What Is Meditation?
The term “meditation” can refer to a variety of practices, including techniques that promote relaxation, building of internal energy (or life force) and the development of love and compassion, patience, generosity and forgiveness.
There are several forms of religious and spiritual meditation, including Baha’i Faith, Buddhism, Christianity, Hinduism, Islam, Jainism, Judaism, Pagan and Occult Religions, New Age, Sikhism, and Daoism. Two popular forms of secular meditation in the West are sound-based meditation and mindfulness.
Buddhist meditation is an aspect of the path towards Enlightenment (also known as Nibbana and Nirvana). The words meaning meditation in the classical languages of Buddhism are bhāvanā, jhāna/dhyāna and vipassana. In the Theravāda tradition, there are over fifty methods for developing mindfulness and forty for developing concentration, while in the Tibetan tradition there are thousands of visualization meditations.
There are two paramount mental qualities that arise from wholesome meditative practice:
- "serenity" or "tranquillity" (Pali: samatha) which steadies, composes, unifies and concentrates the mind;
- "insight" (Pali: vipassana) which enables one to see, explore and discern "formations" (conditioned phenomena based on the five aggregates).
Through the meditative development of serenity, one is able to release obscuring hindrances, and it is, with the release of the hindrances, through the meditative development of insight that one gains liberating wisdom.
What Is Mindfulness?
The Abhidhammattha Sangaha, a key Abhidharma text from the Theravāda tradition, defines sati as follows:
The word sati derives from a root meaning 'to remember,' but as a mental factor it signifies presence of mind, attentiveness to the present, rather than the faculty of memory regarding the past. It has the characteristic of not wobbling, i.e. not floating away from the object. Its function is absence of confusion or non-forgetfulness. It is manifested as guardianship, or as the state of confronting an objective field. Its proximate cause is strong perception (thirasaññā) or the four foundations of mindfulness.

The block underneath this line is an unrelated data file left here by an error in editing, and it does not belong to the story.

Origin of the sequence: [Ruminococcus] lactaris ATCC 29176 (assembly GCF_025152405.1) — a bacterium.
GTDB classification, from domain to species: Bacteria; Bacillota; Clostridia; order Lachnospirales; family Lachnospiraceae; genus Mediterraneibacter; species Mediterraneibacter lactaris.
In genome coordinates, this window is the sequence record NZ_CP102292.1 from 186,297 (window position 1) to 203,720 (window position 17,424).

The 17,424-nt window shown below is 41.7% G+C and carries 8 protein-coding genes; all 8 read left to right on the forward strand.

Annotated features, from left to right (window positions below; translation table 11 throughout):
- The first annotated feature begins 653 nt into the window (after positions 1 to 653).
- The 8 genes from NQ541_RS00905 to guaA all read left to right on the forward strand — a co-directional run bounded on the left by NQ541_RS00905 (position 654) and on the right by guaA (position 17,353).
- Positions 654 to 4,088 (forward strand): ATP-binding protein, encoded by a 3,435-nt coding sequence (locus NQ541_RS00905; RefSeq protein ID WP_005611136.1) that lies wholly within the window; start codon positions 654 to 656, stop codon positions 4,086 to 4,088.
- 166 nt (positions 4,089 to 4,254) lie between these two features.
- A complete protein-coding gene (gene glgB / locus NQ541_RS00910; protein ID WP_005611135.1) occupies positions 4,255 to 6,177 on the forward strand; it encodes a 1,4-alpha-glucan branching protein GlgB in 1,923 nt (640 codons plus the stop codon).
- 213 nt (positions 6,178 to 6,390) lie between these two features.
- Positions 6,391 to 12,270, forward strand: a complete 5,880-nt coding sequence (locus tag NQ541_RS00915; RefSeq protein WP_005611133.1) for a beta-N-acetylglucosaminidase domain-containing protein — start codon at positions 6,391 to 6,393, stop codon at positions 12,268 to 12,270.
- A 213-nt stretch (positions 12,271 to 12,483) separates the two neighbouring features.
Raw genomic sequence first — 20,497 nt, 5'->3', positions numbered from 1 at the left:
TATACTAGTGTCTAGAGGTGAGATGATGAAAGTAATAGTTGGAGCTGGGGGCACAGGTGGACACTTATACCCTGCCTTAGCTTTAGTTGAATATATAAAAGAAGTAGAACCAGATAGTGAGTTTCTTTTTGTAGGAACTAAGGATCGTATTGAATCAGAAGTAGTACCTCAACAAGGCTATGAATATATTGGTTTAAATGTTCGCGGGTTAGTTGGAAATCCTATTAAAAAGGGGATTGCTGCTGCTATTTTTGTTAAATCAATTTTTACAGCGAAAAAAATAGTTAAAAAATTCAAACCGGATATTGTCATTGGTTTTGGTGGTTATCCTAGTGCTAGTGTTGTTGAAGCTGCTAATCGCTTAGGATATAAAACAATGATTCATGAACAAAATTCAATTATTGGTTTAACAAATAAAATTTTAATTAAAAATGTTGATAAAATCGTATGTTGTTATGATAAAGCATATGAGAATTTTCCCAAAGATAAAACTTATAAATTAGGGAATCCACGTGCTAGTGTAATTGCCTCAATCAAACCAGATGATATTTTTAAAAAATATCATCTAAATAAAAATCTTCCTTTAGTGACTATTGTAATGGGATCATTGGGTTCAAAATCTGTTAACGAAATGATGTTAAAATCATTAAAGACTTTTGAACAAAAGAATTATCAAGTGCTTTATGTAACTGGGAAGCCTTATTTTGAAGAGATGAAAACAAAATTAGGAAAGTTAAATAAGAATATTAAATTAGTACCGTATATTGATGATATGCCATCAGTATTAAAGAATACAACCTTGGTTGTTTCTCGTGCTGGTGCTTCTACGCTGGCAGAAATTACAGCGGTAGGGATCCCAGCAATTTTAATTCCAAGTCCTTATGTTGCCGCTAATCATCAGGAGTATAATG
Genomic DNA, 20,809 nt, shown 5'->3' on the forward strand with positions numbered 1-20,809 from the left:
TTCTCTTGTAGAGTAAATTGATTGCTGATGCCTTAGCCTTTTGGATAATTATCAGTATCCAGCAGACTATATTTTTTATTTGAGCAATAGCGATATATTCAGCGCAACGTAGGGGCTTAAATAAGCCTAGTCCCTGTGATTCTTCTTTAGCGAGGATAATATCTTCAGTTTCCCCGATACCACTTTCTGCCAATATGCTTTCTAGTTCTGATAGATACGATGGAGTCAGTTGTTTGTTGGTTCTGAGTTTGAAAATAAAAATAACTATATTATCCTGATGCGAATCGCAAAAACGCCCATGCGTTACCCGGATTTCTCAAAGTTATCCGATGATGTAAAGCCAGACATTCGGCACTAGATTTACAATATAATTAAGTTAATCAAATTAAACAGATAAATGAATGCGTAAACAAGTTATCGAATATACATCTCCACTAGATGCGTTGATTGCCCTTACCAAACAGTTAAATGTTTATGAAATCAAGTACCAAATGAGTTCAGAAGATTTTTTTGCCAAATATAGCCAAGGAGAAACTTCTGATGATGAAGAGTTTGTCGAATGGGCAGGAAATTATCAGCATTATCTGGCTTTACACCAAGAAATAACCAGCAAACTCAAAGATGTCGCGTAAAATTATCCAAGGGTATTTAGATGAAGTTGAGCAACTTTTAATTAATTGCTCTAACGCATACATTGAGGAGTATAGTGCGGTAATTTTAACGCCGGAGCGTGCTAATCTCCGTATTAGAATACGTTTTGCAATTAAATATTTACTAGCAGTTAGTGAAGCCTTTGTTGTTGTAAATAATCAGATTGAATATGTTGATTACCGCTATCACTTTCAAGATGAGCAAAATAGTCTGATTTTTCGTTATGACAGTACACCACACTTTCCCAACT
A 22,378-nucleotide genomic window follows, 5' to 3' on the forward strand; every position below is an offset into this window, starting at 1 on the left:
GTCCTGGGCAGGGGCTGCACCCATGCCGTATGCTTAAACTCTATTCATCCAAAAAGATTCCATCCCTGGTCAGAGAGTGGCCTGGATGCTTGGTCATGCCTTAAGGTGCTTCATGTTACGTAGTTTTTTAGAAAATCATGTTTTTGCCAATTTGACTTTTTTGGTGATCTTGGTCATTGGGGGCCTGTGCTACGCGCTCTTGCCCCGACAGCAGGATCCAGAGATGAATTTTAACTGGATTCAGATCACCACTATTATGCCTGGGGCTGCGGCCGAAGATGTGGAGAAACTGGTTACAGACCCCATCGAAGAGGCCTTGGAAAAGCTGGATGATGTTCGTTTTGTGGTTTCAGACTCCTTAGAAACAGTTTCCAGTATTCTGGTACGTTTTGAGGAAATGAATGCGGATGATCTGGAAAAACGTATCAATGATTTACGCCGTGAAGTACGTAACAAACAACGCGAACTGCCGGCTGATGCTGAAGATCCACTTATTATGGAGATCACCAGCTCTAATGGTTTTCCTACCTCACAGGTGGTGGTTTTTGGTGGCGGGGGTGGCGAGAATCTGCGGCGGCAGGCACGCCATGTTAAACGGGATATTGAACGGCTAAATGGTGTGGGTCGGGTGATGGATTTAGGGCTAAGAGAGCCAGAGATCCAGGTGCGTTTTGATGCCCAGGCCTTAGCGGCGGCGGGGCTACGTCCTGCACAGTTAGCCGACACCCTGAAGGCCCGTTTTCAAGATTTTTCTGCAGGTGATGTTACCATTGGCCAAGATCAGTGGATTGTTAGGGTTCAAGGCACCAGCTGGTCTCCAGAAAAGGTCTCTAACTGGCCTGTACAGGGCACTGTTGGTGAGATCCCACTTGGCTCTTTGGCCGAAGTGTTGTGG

Enlightenment (bodhi) is a state of being in which greed (Pali: lobha), hatred (Pali: dhosa) and delusion (Pali: moha) have been overcome, abandoned and are absent from the mind. Mindfulness, which, among other things, is an attentive awareness of the reality of things (especially of the present moment) is an antidote to delusion and is considered as such a 'power' (Pali: bala). This faculty becomes a power in particular when it is coupled with clear comprehension of whatever is taking place.
The Buddha advocated that one should establish mindfulness (satipaṭṭhāna) in one's day-to-day life maintaining as much as possible a calm awareness of one's body, feelings, mind, and dhammas. The practice of mindfulness supports analysis resulting in the arising of wisdom (Pali: paññā).
Mindfulness practice, inherited from the Buddhist tradition, is being employed in psychology to alleviate a variety of mental and physical conditions, including obsessive-compulsive disorder, anxiety, and in the prevention of relapse in depression and drug addiction.
What Are The Four Foundations Of Mindfulness?
The "four foundations of mindfulness" are canonically described bases for maintaining moment-by-moment mindfulness and for developing mindfulness through meditation.
The four foundations of mindfulness are:
- mindfulness of the body (Pali: kāya-sati, kāyagatā-sati;)
- mindfulness of feelings (or sensations) (Pali vedanā-sati)
- mindfulness of mind (or consciousness) (Pali cotta-sati)
- mindfulness of mental phenomena (or mental objects) (Pali dhammā-sati)
What Is Breathing Meditation (Or Ānāpānasati)?
Anapanasati is most commonly practiced with attention centered on the breath, without any effort to change the breathing.
A traditional method given by the Buddha in the Satipatthana Sutta is to go into the forest and sit beneath a tree and then to simply watch the breath, if the breath is long, to notice that the breath is long, if the breath is short, to notice that the breath is short. (MN)
While inhaling and exhaling, the meditator practices:
- training the mind to be sensitive to one or more of: the entire body, rapture, pleasure, the mind itself, and mental processes
- training the mind to be focused on one or more of: inconstancy, dispassion, cessation, and relinquishment
- steadying, satisfying, or releasing the mind.
The practice of focusing one's attention changes the brain in ways to improve that ability over time; the brain grows in response to meditation. Meditation can be thought of as mental training, similar to learning to ride a bike or play a piano. Meditators experienced in focused attention meditation ( such as anapanasati) illustrate a lessening of emotionally reactive and automatic responding behavior. It has been scientifically demonstrated that ānāpānasati slows down the natural aging process of the brain.
What Are The Four Divine Abodes?
The brahmavihāras or divine abodes are a series of four virtues and the meditation practices made to cultivate them.
The meditator is instructed to radiate out to all beings in all directions the mental states of:
1. loving-kindness or benevolence (Pali: Metta)
2. compassion (Pali: Karuna)
3. appreciative/empathic joy (Pali: Muditha)
4. equanimity (Pali: Upekha)
What Are The Seven Factors Of Enlightenment?
The Seven Factors of Enlightenment (Pali: satta bojjhaṅgā or satta sambojjhaṅgā) are:
1. Mindfulness (sati)
2. Investigation (dhamma vicaya) of the truth
3. Energy (viriya)
4. Joy or rapture (pīti)
5. Relaxation or tranquility (passaddhi)
6. Concentration (samādhi) a calm, one-pointed state of concentration of mind
7. Equanimity (upekkha), to be able to face life in all its vicissitudes with a calm mind and tranquility, without disturbance, unaffected.